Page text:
1. Americans with Disabilities Act (ADA): The ADA is a federal law that makes it illegal for employers to discriminate against employees because of a disability.
  2. Cal. Gov. Code Section 12940(m): This is a subsection of the Fair Employment and Housing Act (FEHA). An employer must give an employee a reasonable accommodation for any known physical or mental disabilities, as long as it does not create an “undue hardship”.
  3. Cal. Gov. Code Section 12940(n): When an employer knows of an employee’s disability, the employer must engage in an interactive process to make reasonable accommodations.
  4. Cal. Labor Code Section 1025: Private employers with 25 or more employees must reasonably accommodate an employee who decides to participate in a drug rehabilitation program.
  5. Cal. Labor Code Section 1041: Private employers with 25 or more employees must provide reasonable accommodations. Also, these employers must assist any employee who discloses an illiteracy problem in enrolling into an adult literacy program.
  6. Cal. Labor Code Section 1026: If an employee participates in a drug rehabilitation program, then the employee must safeguard the employee’s privacy with respect to that program.
  7. IWC Wage Order No. 7-2001: Employees have a right to suitable seats when the nature of the work calls for a seat.

Bonus Compensation and Benefits

  1. Cal. Labor Code Section 2806: No employer can discontinue medical, surgical, or hospital benefits or coverage for its employees without first providing written notice.
  2. Cal. Labor Code Section 2808(a): Employers must provide all eligible employees with an outline of the coverage of all company-sponsored health insurance.
  3. Cal. Labor Code Section 200: Earned bonuses fall under the category of “wages” under the Cal. Labor Code.

Employment Agreements

  1. Cal. Labor Code Section 232(b): An employer cannot require an employee to sign an agreement to waive the employee’s right to disclose the amount of his or her wages.
  2. Cal. Labor Code Section 232.5(b): Employers cannot require an employee to sign an agreement to waive the employee’s rights to disclose information about working conditions.
  3. Cal. Labor Code 2810: This law applies to contracts with a construction, farm labor, janitorial, security guard, or warehouse contractor. Accordingly, these contracts are void if a party knows that it does not include enough funds to allow the contractor to comply with federal, state, or local laws.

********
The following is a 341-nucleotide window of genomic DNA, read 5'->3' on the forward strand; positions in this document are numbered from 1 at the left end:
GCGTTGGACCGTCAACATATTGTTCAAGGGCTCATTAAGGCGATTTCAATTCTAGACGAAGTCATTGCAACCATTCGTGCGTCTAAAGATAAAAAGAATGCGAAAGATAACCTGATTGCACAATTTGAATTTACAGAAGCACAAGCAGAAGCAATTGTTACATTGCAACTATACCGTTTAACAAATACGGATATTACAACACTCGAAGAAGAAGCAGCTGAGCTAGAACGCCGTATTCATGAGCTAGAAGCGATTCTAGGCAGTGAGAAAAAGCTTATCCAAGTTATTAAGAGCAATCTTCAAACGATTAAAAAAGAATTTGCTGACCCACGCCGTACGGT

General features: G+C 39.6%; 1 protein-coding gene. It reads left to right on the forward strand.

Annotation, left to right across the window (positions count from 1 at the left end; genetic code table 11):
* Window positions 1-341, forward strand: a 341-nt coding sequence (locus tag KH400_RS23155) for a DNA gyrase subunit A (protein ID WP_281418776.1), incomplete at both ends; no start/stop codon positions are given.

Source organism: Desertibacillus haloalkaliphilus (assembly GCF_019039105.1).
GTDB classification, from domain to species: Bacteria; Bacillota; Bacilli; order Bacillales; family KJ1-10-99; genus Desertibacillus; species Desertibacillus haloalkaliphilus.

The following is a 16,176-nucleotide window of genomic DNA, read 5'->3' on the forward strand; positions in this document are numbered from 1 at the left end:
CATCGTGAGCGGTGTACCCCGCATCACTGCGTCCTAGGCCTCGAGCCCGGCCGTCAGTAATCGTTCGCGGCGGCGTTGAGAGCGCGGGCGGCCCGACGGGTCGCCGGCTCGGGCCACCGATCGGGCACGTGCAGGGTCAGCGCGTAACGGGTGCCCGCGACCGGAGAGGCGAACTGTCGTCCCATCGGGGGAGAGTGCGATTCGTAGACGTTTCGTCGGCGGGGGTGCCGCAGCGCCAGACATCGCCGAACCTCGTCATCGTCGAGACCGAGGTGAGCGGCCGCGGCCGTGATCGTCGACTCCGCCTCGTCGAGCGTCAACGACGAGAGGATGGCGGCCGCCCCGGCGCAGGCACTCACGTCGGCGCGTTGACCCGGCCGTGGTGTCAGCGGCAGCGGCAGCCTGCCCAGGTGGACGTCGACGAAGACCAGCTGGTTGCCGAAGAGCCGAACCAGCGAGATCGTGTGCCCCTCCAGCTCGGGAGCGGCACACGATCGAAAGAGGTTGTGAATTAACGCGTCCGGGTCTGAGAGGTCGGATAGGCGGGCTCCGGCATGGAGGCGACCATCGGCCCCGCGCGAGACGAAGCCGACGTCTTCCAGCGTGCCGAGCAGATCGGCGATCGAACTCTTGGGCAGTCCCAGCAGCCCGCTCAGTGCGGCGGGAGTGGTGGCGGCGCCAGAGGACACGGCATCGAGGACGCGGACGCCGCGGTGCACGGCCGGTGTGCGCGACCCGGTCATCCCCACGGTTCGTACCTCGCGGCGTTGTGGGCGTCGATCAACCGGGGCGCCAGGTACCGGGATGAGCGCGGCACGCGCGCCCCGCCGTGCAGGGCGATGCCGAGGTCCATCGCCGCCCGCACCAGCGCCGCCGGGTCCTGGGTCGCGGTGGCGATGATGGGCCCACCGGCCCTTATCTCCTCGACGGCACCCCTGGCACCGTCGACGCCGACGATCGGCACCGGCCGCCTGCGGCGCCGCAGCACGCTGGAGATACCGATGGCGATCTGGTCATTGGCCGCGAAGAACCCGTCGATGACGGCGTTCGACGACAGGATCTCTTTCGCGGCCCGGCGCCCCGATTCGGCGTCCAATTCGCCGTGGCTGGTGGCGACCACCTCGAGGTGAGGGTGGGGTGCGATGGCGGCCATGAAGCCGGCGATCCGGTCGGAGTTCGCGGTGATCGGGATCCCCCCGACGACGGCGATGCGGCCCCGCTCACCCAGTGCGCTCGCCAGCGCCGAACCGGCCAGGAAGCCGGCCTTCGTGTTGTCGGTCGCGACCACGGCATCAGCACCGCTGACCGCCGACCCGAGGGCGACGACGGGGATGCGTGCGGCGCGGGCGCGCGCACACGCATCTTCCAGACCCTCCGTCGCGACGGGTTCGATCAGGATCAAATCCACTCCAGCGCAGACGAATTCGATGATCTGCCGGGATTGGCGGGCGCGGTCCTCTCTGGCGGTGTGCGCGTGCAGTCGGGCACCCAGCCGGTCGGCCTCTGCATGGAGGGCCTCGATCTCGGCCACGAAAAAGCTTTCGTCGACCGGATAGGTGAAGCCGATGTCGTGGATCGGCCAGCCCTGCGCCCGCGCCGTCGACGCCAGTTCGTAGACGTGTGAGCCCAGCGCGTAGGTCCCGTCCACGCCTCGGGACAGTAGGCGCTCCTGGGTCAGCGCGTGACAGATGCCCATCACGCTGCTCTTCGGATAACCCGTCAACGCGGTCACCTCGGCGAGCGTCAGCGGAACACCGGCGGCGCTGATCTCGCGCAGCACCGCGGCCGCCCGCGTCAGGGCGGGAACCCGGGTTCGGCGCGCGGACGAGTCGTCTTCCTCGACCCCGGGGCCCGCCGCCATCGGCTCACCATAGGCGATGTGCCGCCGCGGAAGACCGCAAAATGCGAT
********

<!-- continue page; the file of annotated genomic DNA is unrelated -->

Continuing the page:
4. Cal. Business and Professions Code, Section 16600: With few exceptions, restrictive covenants not to compete are void.
  5. Cal. Civil Code Section 1670.11: Any provision in a contract that waives a party’s right to testify regarding criminal or sexual misconduct in effect after January 1, 2019 is unenforceable.
  6. Cal. Gov. Code Section 12964.5: An employer cannot require employees to waive a right to make a claim against the employer. Additionally, the employer cannot require employees to waive their right to disclose unlawful acts in the workplace.

Layoffs, Terminations, and Settlement Agreements

  1. Cal. Labor Code Section 1400-1408: This act is also known as the Cal-WARN Act. If a mass layoff falls within the provisions of this act, then employees must be given 60 days’ notice.
  2. Cal. Labor Code Section 2808(b): An employer must provide an employee upon termination with notification of healthcare coverage options.
  3. Cal. Civil Code Section 1668: A severance agreement cannot include a clause that would require an employee to break the law.
  4. Cal. Code of Civil Procedure, Section 1001: Any settlement agreement that contains a non-disclosure clause regarding workplace sexual harassment or discrimination is void.
  5. Cal. Civil Code Section 1542: A general release of claims provision in a contract does not extend to claims not known or suspected to exist by the releasing party.

Did we miss anything? Comment below and let us know what you think!

Author Photo

Robert Ottinger, Esq.

Robert Ottinger is an employment attorney who focuses on representing executives and employees in employment disputes. Before starting his firm, Robert slugged it out in courtrooms trying cases for the government. Robert served as a Deputy Attorney General for the California Department of Justice in Los Angeles and then as Assistant Attorney General for the New York Attorney General’s Office in Manhattan.